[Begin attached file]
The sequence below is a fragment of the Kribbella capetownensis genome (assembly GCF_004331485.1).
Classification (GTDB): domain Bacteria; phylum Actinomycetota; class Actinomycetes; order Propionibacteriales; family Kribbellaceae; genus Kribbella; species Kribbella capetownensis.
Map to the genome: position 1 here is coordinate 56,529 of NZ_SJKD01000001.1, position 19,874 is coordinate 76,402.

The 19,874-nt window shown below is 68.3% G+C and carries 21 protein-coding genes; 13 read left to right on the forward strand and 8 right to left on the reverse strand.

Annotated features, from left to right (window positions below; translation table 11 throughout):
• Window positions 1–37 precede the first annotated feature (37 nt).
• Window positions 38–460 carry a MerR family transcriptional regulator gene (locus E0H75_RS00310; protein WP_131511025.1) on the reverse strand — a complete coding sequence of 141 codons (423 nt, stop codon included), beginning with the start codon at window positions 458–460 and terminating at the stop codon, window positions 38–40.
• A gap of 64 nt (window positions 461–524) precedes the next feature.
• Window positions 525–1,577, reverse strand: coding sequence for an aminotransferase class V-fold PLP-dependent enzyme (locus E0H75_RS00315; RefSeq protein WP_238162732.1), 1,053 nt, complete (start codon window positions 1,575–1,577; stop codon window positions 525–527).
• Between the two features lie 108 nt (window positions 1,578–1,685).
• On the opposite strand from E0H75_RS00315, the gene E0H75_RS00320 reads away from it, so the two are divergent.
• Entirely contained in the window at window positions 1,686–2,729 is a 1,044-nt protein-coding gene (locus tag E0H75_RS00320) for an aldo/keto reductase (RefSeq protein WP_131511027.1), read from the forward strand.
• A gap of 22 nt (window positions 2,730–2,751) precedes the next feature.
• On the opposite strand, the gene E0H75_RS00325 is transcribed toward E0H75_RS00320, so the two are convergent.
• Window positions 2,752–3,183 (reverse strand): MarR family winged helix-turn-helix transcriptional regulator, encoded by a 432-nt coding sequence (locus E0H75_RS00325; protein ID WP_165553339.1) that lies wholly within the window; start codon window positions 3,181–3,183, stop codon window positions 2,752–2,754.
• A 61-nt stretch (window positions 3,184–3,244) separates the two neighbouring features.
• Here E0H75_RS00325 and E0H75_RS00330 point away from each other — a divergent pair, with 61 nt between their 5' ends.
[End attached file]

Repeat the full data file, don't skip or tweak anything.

The sequence below is a fragment of the Kribbella capetownensis genome (assembly GCF_004331485.1).
Classification (GTDB): domain Bacteria; phylum Actinomycetota; class Actinomycetes; order Propionibacteriales; family Kribbellaceae; genus Kribbella; species Kribbella capetownensis.
Map to the genome: position 1 here is coordinate 56,529 of NZ_SJKD01000001.1, position 19,874 is coordinate 76,402.

The 19,874-nt window shown below is 68.3% G+C and carries 21 protein-coding genes; 13 read left to right on the forward strand and 8 right to left on the reverse strand.

Annotated features, from left to right (window positions below; translation table 11 throughout):
• Window positions 1–37 precede the first annotated feature (37 nt).
• Window positions 38–460 carry a MerR family transcriptional regulator gene (locus E0H75_RS00310; protein WP_131511025.1) on the reverse strand — a complete coding sequence of 141 codons (423 nt, stop codon included), beginning with the start codon at window positions 458–460 and terminating at the stop codon, window positions 38–40.
• A gap of 64 nt (window positions 461–524) precedes the next feature.
• Window positions 525–1,577, reverse strand: coding sequence for an aminotransferase class V-fold PLP-dependent enzyme (locus E0H75_RS00315; RefSeq protein WP_238162732.1), 1,053 nt, complete (start codon window positions 1,575–1,577; stop codon window positions 525–527).
• Between the two features lie 108 nt (window positions 1,578–1,685).
• On the opposite strand from E0H75_RS00315, the gene E0H75_RS00320 reads away from it, so the two are divergent.
• Entirely contained in the window at window positions 1,686–2,729 is a 1,044-nt protein-coding gene (locus tag E0H75_RS00320) for an aldo/keto reductase (RefSeq protein WP_131511027.1), read from the forward strand.
• A gap of 22 nt (window positions 2,730–2,751) precedes the next feature.
• On the opposite strand, the gene E0H75_RS00325 is transcribed toward E0H75_RS00320, so the two are convergent.
• Window positions 2,752–3,183 (reverse strand): MarR family winged helix-turn-helix transcriptional regulator, encoded by a 432-nt coding sequence (locus E0H75_RS00325; protein ID WP_165553339.1) that lies wholly within the window; start codon window positions 3,181–3,183, stop codon window positions 2,752–2,754.
• A 61-nt stretch (window positions 3,184–3,244) separates the two neighbouring features.
• Here E0H75_RS00325 and E0H75_RS00330 point away from each other — a divergent pair, with 61 nt between their 5' ends.